Friday, March 04, 2011

One Moment in Time

She stood, shyly, in front of me. A quiet, shy woman, unused to being the center of attention. She had come up to do a role play during a workshop for people with disabilities. I was instructing her that when her time came in the role play she was to raise one of her hands up, classroom style. She looked a bit confused. I reached out and pointed to her right hand saying that she could put that one up in the air.



A tiny voice, one not used to speaking up, said, 'no'.

Then in a tiny act of assertion she pointed to the other hand. This was the one that she would choose to use.

I felt honoured.

Let me count the reasons why:

She felt safe with me to say 'no'.

She knew she could make her own choice and it would be respected.

She understood that her decision would rule out my request.

I have come to understand that my character is attested to, not by what I do, but what people feel free to do around me. I have come to understand that little moments of trust are what life is all about. I have come to realize that we need to pause and acknowledge when those, who have been dismissed by others, take the risk to 'be' who they are, to 'live' outside their fear, to 'speak' personal choices. These are moments of honour. Deep honour.

It passed by in a second.

It still reverberates, like the distant chime from freedom's bell, within my heart.


Belinda said...

Thank God for the courage to say "no," and for a place of safety to practice it. May her voice increase in courage and strength and may she flex it like a muscle until it responds as naturally as breathing.

Sher said...

"I have come to understand that my character is attested to, not by what I do, but what people feel free to do around me." Again thank you for something to think about.

Beth said...

I'm a little frustrated knowing that I probably couldn't have said like that lady even if I did prefer the other arm. It'd be because I couldn't understand or else not recognize there was another option or that I had a choice. I know it's because of brain damage, but skills I've yet to get back can be frustrating. My big accomplishment (that's related) is that I can nearly always say "Stop!" if something is too much and/or I need time to think. That's very good. I am improving (slowly) at both deciding and seeing unsaid options, but I still tend to take suggestion-in-statement-form as being statement-of-fact (or How Things Will Be), so that can make this sort of thing difficult. I hope that I can someday be more able (on a regular basis) to choose an unsaid alternative like this lady did, but I know I'm rarely able to do that now and I also know that it's not usually because I feel uncomfortable but rather is usually because my brain is messed up. I know I'm no less strong; I can say "STOP!" when I need to. :-)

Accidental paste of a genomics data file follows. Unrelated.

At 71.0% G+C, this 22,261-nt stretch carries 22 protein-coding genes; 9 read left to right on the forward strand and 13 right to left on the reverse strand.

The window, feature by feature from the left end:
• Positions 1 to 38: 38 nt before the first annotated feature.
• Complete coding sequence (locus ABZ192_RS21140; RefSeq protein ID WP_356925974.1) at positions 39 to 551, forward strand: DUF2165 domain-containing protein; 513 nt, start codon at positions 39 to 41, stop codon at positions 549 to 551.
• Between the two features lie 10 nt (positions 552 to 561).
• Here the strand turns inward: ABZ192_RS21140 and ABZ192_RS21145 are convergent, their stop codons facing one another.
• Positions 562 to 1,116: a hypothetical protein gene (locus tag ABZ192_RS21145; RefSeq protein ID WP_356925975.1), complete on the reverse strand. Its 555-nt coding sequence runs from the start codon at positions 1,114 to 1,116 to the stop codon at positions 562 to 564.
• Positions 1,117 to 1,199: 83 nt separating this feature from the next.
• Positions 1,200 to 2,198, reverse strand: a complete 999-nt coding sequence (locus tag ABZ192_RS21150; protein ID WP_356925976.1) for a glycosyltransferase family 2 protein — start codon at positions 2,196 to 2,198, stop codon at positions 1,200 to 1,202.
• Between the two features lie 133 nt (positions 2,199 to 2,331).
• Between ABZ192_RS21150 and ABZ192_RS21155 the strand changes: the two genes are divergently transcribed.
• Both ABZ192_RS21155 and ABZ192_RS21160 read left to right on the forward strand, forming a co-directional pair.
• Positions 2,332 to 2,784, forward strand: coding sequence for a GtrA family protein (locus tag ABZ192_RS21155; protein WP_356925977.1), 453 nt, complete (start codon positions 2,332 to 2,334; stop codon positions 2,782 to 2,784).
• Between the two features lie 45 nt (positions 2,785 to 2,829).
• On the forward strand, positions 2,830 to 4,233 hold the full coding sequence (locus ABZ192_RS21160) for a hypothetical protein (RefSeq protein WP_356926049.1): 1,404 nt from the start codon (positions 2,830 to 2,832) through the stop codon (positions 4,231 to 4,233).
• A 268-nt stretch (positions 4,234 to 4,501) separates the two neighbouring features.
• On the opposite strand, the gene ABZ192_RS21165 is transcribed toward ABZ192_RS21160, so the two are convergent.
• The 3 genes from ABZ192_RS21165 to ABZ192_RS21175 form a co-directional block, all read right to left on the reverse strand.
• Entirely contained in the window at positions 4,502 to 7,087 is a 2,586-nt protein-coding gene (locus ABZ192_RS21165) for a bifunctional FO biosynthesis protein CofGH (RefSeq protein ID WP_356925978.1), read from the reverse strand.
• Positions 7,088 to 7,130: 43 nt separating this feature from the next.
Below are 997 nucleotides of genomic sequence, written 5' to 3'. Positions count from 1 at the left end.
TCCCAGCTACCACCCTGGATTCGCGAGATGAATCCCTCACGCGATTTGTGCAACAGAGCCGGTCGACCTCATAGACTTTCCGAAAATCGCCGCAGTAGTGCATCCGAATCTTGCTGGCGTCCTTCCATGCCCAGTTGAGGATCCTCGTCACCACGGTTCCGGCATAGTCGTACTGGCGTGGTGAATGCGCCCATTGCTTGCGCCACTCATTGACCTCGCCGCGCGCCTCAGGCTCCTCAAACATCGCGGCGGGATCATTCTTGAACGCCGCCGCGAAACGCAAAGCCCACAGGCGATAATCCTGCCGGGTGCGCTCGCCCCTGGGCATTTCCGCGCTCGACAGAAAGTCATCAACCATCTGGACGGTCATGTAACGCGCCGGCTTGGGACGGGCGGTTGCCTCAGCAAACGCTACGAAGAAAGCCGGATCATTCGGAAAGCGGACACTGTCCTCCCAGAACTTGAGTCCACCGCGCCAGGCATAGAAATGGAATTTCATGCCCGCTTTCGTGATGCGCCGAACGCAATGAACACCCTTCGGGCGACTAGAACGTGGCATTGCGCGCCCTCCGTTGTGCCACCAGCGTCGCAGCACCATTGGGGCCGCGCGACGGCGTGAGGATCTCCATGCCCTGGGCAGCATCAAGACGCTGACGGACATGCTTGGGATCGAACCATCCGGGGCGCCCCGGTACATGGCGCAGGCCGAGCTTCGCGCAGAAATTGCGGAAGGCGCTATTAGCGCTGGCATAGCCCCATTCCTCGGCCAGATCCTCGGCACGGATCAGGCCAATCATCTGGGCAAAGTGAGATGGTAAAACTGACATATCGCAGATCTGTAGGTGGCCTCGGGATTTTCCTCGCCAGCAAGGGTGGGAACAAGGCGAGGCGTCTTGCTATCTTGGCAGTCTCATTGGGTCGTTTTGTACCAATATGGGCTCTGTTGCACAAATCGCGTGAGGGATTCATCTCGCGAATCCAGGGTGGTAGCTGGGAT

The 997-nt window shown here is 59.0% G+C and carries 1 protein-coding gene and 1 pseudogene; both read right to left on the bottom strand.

In the rare times I can do what the woman did, it's true that sometimes I won't because I don't think the person will listen or respect my decision. Especially since I can do that so rarely and because it's so hard for me to do, I don't want to give my chrysanthemums to people that have dumped them on the roadside before, wilting me like Elisa in Steinbeck's story. Even when I can, I won't with some people unless the issue is really important to me else the risk isn't worth it. Probably it does speak well of you in that which hand likely wasn't a huge deal. Definitely something I hope I get better at, but stop is still good.

Nan said...

Beth: Stop is very good indeed!Thank you.

Colleen said...

Dear Dave:

I love this post - that this woman had the strength to say no even in a tiny voice and that you had the sensitivity to recognize that this indicated her feeling safe to say no in your presence - that you would respect her no. I wonder in services how many times that little no is not seen as a positive sign of trust but as "non-compliance" and "refusal to co-operate" or (and this one especially makes me boil over) "behaviours".

May her no get strong and loud and clear enough so that her yes indicates true consent.


Suelle said...

"I have come to understand that my character is attested to, not by what I do, but what people feel free to do around me."
I agree coffeetalk, something great to think about.
I hope you don't mind, Dave, but I added the above to my favorite quotes on my blog! Thanks!